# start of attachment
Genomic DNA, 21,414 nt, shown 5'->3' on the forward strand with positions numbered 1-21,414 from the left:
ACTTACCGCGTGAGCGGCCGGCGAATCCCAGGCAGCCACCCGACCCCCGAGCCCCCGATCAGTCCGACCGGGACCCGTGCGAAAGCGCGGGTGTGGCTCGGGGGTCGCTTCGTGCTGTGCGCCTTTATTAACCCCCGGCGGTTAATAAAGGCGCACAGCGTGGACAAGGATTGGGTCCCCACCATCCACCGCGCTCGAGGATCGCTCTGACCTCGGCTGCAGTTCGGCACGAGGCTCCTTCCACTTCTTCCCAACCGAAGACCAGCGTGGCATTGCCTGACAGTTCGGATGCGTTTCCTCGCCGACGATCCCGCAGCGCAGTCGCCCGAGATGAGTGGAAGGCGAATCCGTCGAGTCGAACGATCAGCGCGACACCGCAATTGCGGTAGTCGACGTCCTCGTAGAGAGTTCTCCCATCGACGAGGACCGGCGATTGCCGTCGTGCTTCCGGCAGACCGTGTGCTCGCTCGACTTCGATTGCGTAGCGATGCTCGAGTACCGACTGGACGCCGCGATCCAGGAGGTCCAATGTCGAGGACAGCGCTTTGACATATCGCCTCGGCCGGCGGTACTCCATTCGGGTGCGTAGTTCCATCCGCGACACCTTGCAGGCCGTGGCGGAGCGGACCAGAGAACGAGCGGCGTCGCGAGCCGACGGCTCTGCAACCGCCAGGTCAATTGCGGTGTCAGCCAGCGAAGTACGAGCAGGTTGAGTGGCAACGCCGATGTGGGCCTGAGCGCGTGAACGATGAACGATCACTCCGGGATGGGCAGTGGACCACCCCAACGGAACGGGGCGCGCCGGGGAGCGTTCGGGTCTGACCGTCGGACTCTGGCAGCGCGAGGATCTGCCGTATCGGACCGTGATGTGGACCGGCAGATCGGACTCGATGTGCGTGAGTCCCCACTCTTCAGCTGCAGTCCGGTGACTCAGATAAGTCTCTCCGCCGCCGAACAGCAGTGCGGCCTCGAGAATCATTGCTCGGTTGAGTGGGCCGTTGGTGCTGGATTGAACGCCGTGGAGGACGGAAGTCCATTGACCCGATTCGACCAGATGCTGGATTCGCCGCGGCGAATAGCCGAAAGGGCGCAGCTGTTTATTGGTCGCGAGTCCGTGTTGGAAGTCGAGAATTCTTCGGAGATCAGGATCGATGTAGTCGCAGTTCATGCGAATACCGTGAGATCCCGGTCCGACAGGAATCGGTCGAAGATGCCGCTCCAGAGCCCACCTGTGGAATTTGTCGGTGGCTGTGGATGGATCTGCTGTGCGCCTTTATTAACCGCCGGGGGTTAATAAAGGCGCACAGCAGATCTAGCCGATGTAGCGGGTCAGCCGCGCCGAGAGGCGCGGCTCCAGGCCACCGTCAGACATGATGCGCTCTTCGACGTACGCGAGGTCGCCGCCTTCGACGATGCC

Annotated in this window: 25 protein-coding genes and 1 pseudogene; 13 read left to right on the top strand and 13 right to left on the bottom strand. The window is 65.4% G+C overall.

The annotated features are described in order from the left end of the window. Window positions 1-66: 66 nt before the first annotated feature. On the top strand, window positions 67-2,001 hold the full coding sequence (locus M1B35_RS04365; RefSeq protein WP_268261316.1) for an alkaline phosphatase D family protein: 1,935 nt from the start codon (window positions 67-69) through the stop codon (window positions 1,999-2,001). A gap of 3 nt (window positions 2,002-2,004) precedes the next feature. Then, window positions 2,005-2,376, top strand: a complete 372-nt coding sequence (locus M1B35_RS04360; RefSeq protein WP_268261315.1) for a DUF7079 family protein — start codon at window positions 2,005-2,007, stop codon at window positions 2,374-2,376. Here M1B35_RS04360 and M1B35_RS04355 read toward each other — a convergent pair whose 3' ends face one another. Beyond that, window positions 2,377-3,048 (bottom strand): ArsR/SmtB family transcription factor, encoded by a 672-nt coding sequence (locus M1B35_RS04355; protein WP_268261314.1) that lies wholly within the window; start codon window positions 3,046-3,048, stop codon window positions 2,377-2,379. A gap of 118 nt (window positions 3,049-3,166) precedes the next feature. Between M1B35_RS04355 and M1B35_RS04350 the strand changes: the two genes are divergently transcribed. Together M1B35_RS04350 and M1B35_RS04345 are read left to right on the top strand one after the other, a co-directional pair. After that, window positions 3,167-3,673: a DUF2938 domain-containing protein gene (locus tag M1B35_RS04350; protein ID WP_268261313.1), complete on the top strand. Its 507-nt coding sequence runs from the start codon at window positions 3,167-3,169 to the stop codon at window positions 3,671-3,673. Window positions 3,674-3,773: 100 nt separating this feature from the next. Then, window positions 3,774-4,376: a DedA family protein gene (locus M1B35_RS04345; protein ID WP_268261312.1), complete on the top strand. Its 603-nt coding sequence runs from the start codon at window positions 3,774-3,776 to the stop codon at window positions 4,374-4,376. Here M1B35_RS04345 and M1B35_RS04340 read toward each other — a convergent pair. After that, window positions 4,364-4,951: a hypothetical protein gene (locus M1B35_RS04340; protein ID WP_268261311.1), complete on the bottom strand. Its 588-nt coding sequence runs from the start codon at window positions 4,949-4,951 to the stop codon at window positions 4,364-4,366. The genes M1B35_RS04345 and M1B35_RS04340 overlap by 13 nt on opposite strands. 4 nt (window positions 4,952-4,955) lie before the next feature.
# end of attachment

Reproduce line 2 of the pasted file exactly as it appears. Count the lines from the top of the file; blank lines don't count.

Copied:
ACTTACCGCGTGAGCGGCCGGCGAATCCCAGGCAGCCACCCGACCCCCGAGCCCCCGATCAGTCCGACCGGGACCCGTGCGAAAGCGCGGGTGTGGCTCGGGGGTCGCTTCGTGCTGTGCGCCTTTATTAACCCCCGGCGGTTAATAAAGGCGCACAGCGTGGACAAGGATTGGGTCCCCACCATCCACCGCGCTCGAGGATCGCTCTGACCTCGGCTGCAGTTCGGCACGAGGCTCCTTCCACTTCTTCCCAACCGAAGACCAGCGTGGCATTGCCTGACAGTTCGGATGCGTTTCCTCGCCGACGATCCCGCAGCGCAGTCGCCCGAGATGAGTGGAAGGCGAATCCGTCGAGTCGAACGATCAGCGCGACACCGCAATTGCGGTAGTCGACGTCCTCGTAGAGAGTTCTCCCATCGACGAGGACCGGCGATTGCCGTCGTGCTTCCGGCAGACCGTGTGCTCGCTCGACTTCGATTGCGTAGCGATGCTCGAGTACCGACTGGACGCCGCGATCCAGGAGGTCCAATGTCGAGGACAGCGCTTTGACATATCGCCTCGGCCGGCGGTACTCCATTCGGGTGCGTAGTTCCATCCGCGACACCTTGCAGGCCGTGGCGGAGCGGACCAGAGAACGAGCGGCGTCGCGAGCCGACGGCTCTGCAACCGCCAGGTCAATTGCGGTGTCAGCCAGCGAAGTACGAGCAGGTTGAGTGGCAACGCCGATGTGGGCCTGAGCGCGTGAACGATGAACGATCACTCCGGGATGGGCAGTGGACCACCCCAACGGAACGGGGCGCGCCGGGGAGCGTTCGGGTCTGACCGTCGGACTCTGGCAGCGCGAGGATCTGCCGTATCGGACCGTGATGTGGACCGGCAGATCGGACTCGATGTGCGTGAGTCCCCACTCTTCAGCTGCAGTCCGGTGACTCAGATAAGTCTCTCCGCCGCCGAACAGCAGTGCGGCCTCGAGAATCATTGCTCGGTTGAGTGGGCCGTTGGTGCTGGATTGAACGCCGTGGAGGACGGAAGTCCATTGACCCGATTCGACCAGATGCTGGATTCGCCGCGGCGAATAGCCGAAAGGGCGCAGCTGTTTATTGGTCGCGAGTCCGTGTTGGAAGTCGAGAATTCTTCGGAGATCAGGATCGATGTAGTCGCAGTTCATGCGAATACCGTGAGATCCCGGTCCGACAGGAATCGGTCGAAGATGCCGCTCCAGAGCCCACCTGTGGAATTTGTCGGTGGCTGTGGATGGATCTGCTGTGCGCCTTTATTAACCGCCGGGGGTTAATAAAGGCGCACAGCAGATCTAGCCGATGTAGCGGGTCAGCCGCGCCGAGAGGCGCGGCTCCAGGCCACCGTCAGACATGATGCGCTCTTCGACGTACGCGAGGTCGCCGCCTTCGACGATGCC